In the United States, a tiller truck, also known as a tractor-drawn aerial, tiller ladder, or hook-and-ladder truck, is a specialized turntable ladder mounted on a semi-trailer truck. Unlike a commercial semi, the trailer and tractor are permanently combined and special tools are required to separate them. It has two drivers, with separate steering wheels for front and rear wheels.
One of the main features of the tiller-truck is its enhanced maneuverability. The independent steering of the front and back wheels allow the tiller to make much sharper turns, which is particularly helpful on narrow streets and in apartment complexes with maze-like roads. An additional feature of the tiller-truck is that its overall length, over 50 feet (15 m) for most models, allows for additional storage of tools and equipment. The extreme length gives compartment capacities that range between 500 and 650 cubic feet (14 and 18 m3) in the trailer with an additional 40 and 60 cubic feet (1.1 and 1.7 m3) in the cab.
Some departments elect to use tiller-quints (see quint below), which are tiller trucks that have the added feature of being fitted with an on-board water tank. These are particularly useful for smaller departments that do not have enough personnel to staff both an engine company and a truck company.
Some aerials have a platform, also known as a basket or bucket, mounted at the top of the ladder. These are commonly known as platform trucks. These platforms can provide a secure place from which a firefighter can operate. Many platforms also allow for rescues to be performed and are outfitted with tie down clips and rappelling arms.
There are also platform trucks that do not have a ladder attached to the platform. These specialized elevated work platforms are capable of articulating which allows the arm to bend in one or more places. This is an advantage over the traditional platform ladder, which can only extend in a straight line and gives the articulating platform the ability to go "up and over" an obstacle (see picture).
Heavy rescue vehicle
A heavy rescue vehicle, sometimes referred to as a Rescue Company, Rescue Squad or Technical Rescue, is a type of specialty firefighting apparatus. They are primarily designed to carry specialized equipment for technical rescue situations such as vehicle extrications following traffic collisions, confined space rescues, rope rescues, swiftwater rescues, or building collapses.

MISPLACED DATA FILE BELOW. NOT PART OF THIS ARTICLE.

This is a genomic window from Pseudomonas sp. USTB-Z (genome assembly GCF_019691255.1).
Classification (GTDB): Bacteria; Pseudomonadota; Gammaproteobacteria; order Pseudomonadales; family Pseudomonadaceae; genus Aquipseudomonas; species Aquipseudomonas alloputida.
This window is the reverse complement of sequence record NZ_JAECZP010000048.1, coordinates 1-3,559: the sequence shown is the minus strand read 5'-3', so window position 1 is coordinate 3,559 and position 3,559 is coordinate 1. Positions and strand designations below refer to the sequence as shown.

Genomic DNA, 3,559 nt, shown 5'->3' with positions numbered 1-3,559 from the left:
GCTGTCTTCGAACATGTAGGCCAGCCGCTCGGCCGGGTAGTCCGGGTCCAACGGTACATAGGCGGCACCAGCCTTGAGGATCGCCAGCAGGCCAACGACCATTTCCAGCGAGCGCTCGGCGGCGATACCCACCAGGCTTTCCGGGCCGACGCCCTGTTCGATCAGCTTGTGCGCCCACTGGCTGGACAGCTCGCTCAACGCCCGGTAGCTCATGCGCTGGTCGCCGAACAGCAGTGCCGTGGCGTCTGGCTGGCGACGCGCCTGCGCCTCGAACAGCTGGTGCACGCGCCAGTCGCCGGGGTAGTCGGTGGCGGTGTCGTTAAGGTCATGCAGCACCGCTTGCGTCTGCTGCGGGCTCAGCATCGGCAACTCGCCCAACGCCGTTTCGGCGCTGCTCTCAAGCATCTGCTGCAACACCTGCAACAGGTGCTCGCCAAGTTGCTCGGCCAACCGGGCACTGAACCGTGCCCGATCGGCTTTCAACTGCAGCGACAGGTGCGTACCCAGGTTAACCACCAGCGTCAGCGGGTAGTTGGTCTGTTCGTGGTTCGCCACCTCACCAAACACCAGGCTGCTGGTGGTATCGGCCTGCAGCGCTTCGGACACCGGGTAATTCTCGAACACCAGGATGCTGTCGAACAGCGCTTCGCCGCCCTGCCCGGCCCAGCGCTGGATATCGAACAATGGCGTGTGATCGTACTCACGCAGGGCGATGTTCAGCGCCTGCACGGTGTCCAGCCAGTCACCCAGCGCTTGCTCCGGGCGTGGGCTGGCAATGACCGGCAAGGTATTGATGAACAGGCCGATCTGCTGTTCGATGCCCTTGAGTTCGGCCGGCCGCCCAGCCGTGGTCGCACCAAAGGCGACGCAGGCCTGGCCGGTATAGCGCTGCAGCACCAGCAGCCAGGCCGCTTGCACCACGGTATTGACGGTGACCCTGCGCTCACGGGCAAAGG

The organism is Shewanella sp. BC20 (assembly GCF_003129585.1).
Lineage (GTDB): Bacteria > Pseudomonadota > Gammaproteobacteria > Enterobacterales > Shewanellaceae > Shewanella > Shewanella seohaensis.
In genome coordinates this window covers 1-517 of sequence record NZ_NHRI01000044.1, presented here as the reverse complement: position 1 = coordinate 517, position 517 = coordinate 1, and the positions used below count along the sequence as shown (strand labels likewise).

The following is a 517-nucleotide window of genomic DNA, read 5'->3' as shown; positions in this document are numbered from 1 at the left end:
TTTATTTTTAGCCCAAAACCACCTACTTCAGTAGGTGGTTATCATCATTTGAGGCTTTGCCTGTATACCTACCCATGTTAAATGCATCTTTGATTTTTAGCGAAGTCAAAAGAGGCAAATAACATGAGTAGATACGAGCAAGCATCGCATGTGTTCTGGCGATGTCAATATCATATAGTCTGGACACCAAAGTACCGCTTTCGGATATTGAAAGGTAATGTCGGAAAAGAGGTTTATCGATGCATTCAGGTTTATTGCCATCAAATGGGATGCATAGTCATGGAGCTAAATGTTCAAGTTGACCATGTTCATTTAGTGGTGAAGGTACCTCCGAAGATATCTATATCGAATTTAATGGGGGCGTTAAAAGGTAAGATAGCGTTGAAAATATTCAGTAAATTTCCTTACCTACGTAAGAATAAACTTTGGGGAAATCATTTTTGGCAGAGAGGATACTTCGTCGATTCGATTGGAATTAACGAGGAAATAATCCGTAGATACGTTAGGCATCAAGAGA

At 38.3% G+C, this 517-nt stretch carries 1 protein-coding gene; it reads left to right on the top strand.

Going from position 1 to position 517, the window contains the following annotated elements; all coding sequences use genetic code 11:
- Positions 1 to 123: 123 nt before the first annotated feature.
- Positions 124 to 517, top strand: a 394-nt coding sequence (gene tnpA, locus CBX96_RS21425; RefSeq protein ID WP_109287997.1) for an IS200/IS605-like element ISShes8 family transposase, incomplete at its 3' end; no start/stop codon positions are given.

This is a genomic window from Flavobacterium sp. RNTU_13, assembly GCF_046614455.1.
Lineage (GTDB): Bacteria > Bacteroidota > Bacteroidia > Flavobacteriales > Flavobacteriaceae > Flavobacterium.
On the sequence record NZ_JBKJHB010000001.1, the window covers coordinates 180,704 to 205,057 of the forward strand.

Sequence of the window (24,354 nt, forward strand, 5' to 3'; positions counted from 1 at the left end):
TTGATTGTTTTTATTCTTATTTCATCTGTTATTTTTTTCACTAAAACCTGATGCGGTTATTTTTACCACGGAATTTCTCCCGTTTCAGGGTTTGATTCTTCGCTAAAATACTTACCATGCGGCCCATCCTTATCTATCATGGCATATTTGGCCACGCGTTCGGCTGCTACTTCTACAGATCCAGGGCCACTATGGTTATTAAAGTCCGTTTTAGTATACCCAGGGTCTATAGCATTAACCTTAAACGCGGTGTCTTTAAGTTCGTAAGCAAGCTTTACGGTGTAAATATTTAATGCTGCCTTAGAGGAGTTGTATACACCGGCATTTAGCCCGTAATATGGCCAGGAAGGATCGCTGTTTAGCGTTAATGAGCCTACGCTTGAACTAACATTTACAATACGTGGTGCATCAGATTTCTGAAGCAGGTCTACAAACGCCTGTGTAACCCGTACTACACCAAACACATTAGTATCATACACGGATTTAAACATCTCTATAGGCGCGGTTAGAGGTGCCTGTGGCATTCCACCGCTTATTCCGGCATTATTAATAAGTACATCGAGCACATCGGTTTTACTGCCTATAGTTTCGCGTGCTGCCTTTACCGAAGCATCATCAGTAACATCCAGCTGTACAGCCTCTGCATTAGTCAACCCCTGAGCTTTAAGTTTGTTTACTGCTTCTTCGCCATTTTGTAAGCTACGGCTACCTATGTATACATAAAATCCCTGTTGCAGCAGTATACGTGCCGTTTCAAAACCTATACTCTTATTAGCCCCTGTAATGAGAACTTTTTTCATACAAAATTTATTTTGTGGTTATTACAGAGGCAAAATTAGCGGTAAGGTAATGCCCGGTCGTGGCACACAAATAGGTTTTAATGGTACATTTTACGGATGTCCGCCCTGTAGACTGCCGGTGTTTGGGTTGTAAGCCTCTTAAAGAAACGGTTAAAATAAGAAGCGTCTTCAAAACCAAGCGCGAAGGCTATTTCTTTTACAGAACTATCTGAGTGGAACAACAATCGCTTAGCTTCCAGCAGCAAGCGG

In addition to fire and rescue departments, tram or railway companies may have their own dedicated heavy rescue squads. For example, railway rescue squads may carry very specialized equipment, for railway accidents, like hydraulic jacks with capacity for lifting locomotives or even moving them horizontally, and equipment for tank car accidents.
Wildland and interface fire apparatus
Wildland firefighting requires vehicles that can easily negotiate difficult terrain and high-gradient roads, be self-reliant, and have high clearances for wheels and suspension. These wildland fire engines are traditionally smaller than standard fire apparatus and are primarily used for vegetation fires or wildland fires. They may also respond to emergencies in rough terrain where other vehicles cannot respond. Most wildland engines feature four-wheel drive capability to improve hill climbing and rough terrain capability. Some wildland apparatus can pump water while driving (compared to some traditional engines which must be stationary to pump water), allowing "running attacks" on vegetation fires to minimize the rate of spread.
Fire departments that serve areas along the wildland–urban interface are faced with unique challenges that departments based in larger cities or strictly rural areas do not need to worry about. Departments in these areas often elect to use a type of fire engine commonly referred to as a wildland-urban interface engine or simply interface engines. While technically considered a wildland fire engine by many, these maintain the traditional look and feel of a standard engine.